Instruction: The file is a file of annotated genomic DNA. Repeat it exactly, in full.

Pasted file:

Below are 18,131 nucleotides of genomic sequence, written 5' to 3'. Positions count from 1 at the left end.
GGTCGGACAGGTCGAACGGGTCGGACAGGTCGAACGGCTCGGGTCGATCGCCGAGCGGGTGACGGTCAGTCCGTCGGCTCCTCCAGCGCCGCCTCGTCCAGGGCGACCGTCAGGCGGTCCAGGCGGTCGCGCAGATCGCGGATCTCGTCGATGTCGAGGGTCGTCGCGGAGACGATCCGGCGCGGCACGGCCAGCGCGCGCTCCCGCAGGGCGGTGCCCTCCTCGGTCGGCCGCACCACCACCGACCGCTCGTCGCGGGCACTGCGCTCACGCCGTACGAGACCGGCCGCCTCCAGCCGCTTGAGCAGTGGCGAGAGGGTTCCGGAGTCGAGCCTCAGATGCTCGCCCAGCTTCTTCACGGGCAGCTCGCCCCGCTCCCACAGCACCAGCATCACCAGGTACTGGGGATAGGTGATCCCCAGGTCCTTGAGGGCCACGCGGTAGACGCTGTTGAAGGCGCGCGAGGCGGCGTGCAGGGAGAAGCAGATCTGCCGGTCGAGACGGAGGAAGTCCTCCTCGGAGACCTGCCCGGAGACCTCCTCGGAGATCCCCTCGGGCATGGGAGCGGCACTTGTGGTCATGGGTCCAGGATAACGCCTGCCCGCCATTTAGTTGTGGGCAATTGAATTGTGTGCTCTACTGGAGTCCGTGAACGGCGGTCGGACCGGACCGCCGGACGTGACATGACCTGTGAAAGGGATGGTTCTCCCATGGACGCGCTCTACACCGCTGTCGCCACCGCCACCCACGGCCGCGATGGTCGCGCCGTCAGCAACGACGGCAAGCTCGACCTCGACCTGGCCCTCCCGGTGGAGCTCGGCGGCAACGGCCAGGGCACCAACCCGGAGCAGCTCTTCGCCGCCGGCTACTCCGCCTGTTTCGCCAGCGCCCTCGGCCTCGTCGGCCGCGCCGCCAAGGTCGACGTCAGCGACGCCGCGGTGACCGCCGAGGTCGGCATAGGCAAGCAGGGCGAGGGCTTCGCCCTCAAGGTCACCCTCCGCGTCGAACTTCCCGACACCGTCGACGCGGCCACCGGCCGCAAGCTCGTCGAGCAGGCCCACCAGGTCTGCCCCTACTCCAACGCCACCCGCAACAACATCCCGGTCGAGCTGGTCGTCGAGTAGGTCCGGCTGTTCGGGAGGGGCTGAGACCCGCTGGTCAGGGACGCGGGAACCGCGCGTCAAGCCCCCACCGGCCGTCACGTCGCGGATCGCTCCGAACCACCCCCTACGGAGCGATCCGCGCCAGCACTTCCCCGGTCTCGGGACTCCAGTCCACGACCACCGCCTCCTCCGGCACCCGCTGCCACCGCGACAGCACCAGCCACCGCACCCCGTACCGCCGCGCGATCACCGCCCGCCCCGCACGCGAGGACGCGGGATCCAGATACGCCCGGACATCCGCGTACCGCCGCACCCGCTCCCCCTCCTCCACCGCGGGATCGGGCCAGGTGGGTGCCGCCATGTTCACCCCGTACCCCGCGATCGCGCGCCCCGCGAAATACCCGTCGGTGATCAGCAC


Below are 18,131 nucleotides of genomic sequence, written 5' to 3'. Positions count from 1 at the left end.
GGTCGGACAGGTCGAACGGGTCGGACAGGTCGAACGGCTCGGGTCGATCGCCGAGCGGGTGACGGTCAGTCCGTCGGCTCCTCCAGCGCCGCCTCGTCCAGGGCGACCGTCAGGCGGTCCAGGCGGTCGCGCAGATCGCGGATCTCGTCGATGTCGAGGGTCGTCGCGGAGACGATCCGGCGCGGCACGGCCAGCGCGCGCTCCCGCAGGGCGGTGCCCTCCTCGGTCGGCCGCACCACCACCGACCGCTCGTCGCGGGCACTGCGCTCACGCCGTACGAGACCGGCCGCCTCCAGCCGCTTGAGCAGTGGCGAGAGGGTTCCGGAGTCGAGCCTCAGATGCTCGCCCAGCTTCTTCACGGGCAGCTCGCCCCGCTCCCACAGCACCAGCATCACCAGGTACTGGGGATAGGTGATCCCCAGGTCCTTGAGGGCCACGCGGTAGACGCTGTTGAAGGCGCGCGAGGCGGCGTGCAGGGAGAAGCAGATCTGCCGGTCGAGACGGAGGAAGTCCTCCTCGGAGACCTGCCCGGAGACCTCCTCGGAGATCCCCTCGGGCATGGGAGCGGCACTTGTGGTCATGGGTCCAGGATAACGCCTGCCCGCCATTTAGTTGTGGGCAATTGAATTGTGTGCTCTACTGGAGTCCGTGAACGGCGGTCGGACCGGACCGCCGGACGTGACATGACCTGTGAAAGGGATGGTTCTCCCATGGACGCGCTCTACACCGCTGTCGCCACCGCCACCCACGGCCGCGATGGTCGCGCCGTCAGCAACGACGGCAAGCTCGACCTCGACCTGGCCCTCCCGGTGGAGCTCGGCGGCAACGGCCAGGGCACCAACCCGGAGCAGCTCTTCGCCGCCGGCTACTCCGCCTGTTTCGCCAGCGCCCTCGGCCTCGTCGGCCGCGCCGCCAAGGTCGACGTCAGCGACGCCGCGGTGACCGCCGAGGTCGGCATAGGCAAGCAGGGCGAGGGCTTCGCCCTCAAGGTCACCCTCCGCGTCGAACTTCCCGACACCGTCGACGCGGCCACCGGCCGCAAGCTCGTCGAGCAGGCCCACCAGGTCTGCCCCTACTCCAACGCCACCCGCAACAACATCCCGGTCGAGCTGGTCGTCGAGTAGGTCCGGCTGTTCGGGAGGGGCTGAGACCCGCTGGTCAGGGACGCGGGAACCGCGCGTCAAGCCCCCACCGGCCGTCACGTCGCGGATCGCTCCGAACCACCCCCTACGGAGCGATCCGCGCCAGCACTTCCCCGGTCTCGGGACTCCAGTCCACGACCACCGCCTCCTCCGGCACCCGCTGCCACCGCGACAGCACCAGCCACCGCACCCCGTACCGCCGCGCGATCACCGCCCGCCCCGCACGCGAGGACGCGGGATCCAGATACGCCCGGACATCCGCGTACCGCCGCACCCGCTCCCCCTCCTCCACCGCGGGATCGGGCCAGGTGGGTGCCGCCATGTTCACCCCGTACCCCGCGATCGCGCGCCCCGCGAAATACCCGTCGGTGATCAGCAC